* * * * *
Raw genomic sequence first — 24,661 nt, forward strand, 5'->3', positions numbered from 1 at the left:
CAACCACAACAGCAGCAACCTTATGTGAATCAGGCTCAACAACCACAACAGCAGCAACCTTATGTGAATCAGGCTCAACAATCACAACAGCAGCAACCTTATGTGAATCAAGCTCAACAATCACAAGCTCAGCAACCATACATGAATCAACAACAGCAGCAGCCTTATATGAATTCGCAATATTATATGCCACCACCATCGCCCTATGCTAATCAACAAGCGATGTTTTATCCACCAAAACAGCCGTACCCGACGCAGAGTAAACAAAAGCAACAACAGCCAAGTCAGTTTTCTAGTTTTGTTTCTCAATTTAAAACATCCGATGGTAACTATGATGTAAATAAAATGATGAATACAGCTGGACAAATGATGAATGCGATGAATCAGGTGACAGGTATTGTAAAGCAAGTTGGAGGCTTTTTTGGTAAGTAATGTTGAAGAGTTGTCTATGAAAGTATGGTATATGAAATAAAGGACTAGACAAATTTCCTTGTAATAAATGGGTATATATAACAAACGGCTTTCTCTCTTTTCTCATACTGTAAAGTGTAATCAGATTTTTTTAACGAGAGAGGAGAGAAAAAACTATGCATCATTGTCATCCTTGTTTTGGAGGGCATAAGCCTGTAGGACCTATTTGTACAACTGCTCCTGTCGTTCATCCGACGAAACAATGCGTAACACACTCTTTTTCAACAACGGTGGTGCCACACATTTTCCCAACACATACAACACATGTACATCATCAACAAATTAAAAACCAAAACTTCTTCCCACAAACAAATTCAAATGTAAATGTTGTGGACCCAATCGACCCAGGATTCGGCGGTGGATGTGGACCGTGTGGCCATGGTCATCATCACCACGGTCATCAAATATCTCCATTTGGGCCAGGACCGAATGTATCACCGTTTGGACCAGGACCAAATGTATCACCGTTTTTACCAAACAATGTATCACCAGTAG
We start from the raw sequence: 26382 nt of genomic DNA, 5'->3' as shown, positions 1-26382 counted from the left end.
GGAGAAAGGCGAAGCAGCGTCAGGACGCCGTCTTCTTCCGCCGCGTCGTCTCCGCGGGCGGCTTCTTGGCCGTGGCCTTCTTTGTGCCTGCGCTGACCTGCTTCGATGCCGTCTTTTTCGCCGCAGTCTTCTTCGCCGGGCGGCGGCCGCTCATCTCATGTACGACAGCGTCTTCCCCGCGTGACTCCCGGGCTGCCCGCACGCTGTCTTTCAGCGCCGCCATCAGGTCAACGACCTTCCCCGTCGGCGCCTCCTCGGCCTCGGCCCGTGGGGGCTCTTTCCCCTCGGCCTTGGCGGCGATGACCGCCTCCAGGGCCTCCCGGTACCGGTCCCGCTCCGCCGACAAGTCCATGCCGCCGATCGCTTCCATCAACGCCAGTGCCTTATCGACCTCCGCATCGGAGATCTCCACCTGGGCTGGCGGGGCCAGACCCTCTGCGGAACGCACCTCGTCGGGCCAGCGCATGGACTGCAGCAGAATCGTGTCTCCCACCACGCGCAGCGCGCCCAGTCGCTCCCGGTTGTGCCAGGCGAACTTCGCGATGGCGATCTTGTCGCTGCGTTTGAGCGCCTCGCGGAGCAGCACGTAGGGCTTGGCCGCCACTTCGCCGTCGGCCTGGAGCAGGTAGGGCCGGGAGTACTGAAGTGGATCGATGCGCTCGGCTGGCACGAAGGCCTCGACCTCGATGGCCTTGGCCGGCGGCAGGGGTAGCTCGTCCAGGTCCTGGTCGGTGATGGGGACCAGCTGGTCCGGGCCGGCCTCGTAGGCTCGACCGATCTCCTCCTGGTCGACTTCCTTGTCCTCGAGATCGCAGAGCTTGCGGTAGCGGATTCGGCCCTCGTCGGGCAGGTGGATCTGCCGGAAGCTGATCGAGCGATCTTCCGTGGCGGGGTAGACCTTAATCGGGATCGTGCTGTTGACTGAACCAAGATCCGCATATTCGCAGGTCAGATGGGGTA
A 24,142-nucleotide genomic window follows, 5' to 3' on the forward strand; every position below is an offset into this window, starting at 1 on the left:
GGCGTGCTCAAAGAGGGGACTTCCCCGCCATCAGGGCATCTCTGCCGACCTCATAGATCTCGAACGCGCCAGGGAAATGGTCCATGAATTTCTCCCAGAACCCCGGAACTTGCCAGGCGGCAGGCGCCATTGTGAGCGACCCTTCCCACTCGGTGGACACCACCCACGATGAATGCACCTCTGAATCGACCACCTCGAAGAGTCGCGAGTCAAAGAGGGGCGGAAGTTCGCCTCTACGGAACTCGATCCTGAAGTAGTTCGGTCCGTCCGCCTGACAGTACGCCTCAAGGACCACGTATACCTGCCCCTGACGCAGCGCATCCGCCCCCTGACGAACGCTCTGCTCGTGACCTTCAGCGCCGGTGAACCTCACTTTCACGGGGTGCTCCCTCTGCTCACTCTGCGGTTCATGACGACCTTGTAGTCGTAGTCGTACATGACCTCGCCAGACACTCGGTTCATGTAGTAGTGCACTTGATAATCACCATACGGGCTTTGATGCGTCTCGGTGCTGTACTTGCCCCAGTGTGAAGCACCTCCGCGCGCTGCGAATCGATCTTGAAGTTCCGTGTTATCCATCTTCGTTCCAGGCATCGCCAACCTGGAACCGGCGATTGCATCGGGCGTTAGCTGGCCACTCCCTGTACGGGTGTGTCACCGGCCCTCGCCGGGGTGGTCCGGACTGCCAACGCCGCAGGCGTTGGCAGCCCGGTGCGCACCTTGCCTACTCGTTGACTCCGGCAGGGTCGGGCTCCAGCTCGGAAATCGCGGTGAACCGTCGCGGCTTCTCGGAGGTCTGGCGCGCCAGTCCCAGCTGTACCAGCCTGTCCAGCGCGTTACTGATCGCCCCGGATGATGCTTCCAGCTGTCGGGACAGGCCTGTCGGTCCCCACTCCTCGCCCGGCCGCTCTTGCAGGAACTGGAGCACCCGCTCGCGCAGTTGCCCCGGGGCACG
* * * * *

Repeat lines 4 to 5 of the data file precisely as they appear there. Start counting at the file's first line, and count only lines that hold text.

GGAGAAAGGCGAAGCAGCGTCAGGACGCCGTCTTCTTCCGCCGCGTCGTCTCCGCGGGCGGCTTCTTGGCCGTGGCCTTCTTTGTGCCTGCGCTGACCTGCTTCGATGCCGTCTTTTTCGCCGCAGTCTTCTTCGCCGGGCGGCGGCCGCTCATCTCATGTACGACAGCGTCTTCCCCGCGTGACTCCCGGGCTGCCCGCACGCTGTCTTTCAGCGCCGCCATCAGGTCAACGACCTTCCCCGTCGGCGCCTCCTCGGCCTCGGCCCGTGGGGGCTCTTTCCCCTCGGCCTTGGCGGCGATGACCGCCTCCAGGGCCTCCCGGTACCGGTCCCGCTCCGCCGACAAGTCCATGCCGCCGATCGCTTCCATCAACGCCAGTGCCTTATCGACCTCCGCATCGGAGATCTCCACCTGGGCTGGCGGGGCCAGACCCTCTGCGGAACGCACCTCGTCGGGCCAGCGCATGGACTGCAGCAGAATCGTGTCTCCCACCACGCGCAGCGCGCCCAGTCGCTCCCGGTTGTGCCAGGCGAACTTCGCGATGGCGATCTTGTCGCTGCGTTTGAGCGCCTCGCGGAGCAGCACGTAGGGCTTGGCCGCCACTTCGCCGTCGGCCTGGAGCAGGTAGGGCCGGGAGTACTGAAGTGGATCGATGCGCTCGGCTGGCACGAAGGCCTCGACCTCGATGGCCTTGGCCGGCGGCAGGGGTAGCTCGTCCAGGTCCTGGTCGGTGATGGGGACCAGCTGGTCCGGGCCGGCCTCGTAGGCTCGACCGATCTCCTCCTGGTCGACTTCCTTGTCCTCGAGATCGCAGAGCTTGCGGTAGCGGATTCGGCCCTCGTCGGGCAGGTGGATCTGCCGGAAGCTGATCGAGCGATCTTCCGTGGCGGGGTAGACCTTAATCGGGATCGTGCTGTTGACTGAACCAAGATCCGCATATTCGCAGGTCAGATGGGGTA
A 24,142-nucleotide genomic window follows, 5' to 3' on the forward strand; every position below is an offset into this window, starting at 1 on the left: